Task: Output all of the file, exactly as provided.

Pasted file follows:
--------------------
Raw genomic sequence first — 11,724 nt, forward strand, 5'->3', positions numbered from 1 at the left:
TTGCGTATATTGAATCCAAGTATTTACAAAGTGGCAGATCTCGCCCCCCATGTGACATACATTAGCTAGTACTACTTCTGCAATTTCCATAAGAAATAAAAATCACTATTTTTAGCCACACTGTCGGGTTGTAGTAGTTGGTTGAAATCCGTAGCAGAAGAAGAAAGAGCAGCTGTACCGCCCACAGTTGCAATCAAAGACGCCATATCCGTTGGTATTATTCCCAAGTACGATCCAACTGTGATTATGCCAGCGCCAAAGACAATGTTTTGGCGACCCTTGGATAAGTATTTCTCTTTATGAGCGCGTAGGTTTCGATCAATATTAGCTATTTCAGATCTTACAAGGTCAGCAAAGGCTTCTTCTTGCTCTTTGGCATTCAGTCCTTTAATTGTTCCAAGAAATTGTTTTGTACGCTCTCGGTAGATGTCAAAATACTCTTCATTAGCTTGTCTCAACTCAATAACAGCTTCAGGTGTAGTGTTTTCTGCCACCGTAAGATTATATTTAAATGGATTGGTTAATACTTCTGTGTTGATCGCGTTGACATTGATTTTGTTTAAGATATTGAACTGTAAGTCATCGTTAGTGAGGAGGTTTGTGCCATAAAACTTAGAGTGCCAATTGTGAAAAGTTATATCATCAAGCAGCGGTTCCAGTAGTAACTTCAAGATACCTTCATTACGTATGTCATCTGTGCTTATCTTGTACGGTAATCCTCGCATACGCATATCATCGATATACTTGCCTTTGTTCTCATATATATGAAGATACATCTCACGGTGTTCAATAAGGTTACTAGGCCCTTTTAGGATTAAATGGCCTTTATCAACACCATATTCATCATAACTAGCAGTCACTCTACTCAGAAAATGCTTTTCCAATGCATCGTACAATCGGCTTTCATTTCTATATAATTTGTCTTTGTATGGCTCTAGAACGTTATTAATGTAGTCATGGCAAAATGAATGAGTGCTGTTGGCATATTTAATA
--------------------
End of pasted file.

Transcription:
Raw genomic sequence first — 11,724 nt, forward strand, 5'->3', positions numbered from 1 at the left:
TTGCGTATATTGAATCCAAGTATTTACAAAGTGGCAGATCTCGCCCCCCATGTGACATACATTAGCTAGTACTACTTCTGCAATTTCCATAAGAAATAAAAATCACTATTTTTAGCCACACTGTCGGGTTGTAGTAGTTGGTTGAAATCCGTAGCAGAAGAAGAAAGAGCAGCTGTACCGCCCACAGTTGCAATCAAAGACGCCATATCCGTTGGTATTATTCCCAAGTACGATCCAACTGTGATTATGCCAGCGCCAAAGACAATGTTTTGGCGACCCTTGGATAAGTATTTCTCTTTATGAGCGCGTAGGTTTCGATCAATATTAGCTATTTCAGATCTTACAAGGTCAGCAAAGGCTTCTTCTTGCTCTTTGGCATTCAGTCCTTTAATTGTTCCAAGAAATTGTTTTGTACGCTCTCGGTAGATGTCAAAATACTCTTCATTAGCTTGTCTCAACTCAATAACAGCTTCAGGTGTAGTGTTTTCTGCCACCGTAAGATTATATTTAAATGGATTGGTTAATACTTCTGTGTTGATCGCGTTGACATTGATTTTGTTTAAGATATTGAACTGTAAGTCATCGTTAGTGAGGAGGTTTGTGCCATAAAACTTAGAGTGCCAATTGTGAAAAGTTATATCATCAAGCAGCGGTTCCAGTAGTAACTTCAAGATACCTTCATTACGTATGTCATCTGTGCTTATCTTGTACGGTAATCCTCGCATACGCATATCATCGATATACTTGCCTTTGTTCTCATATATATGAAGATACATCTCACGGTGTTCAATAAGGTTACTAGGCCCTTTTAGGATTAAATGGCCTTTATCAACACCATATTCATCATAACTAGCAGTCACTCTACTCAGAAAATGCTTTTCCAATGCATCGTACAATCGGCTTTCATTTCTATATAATTTGTCTTTGTATGGCTCTAGAACGTTATTAATGTAGTCATGGCAAAATGAATGAGTGCTGTTGGCATATTTAATA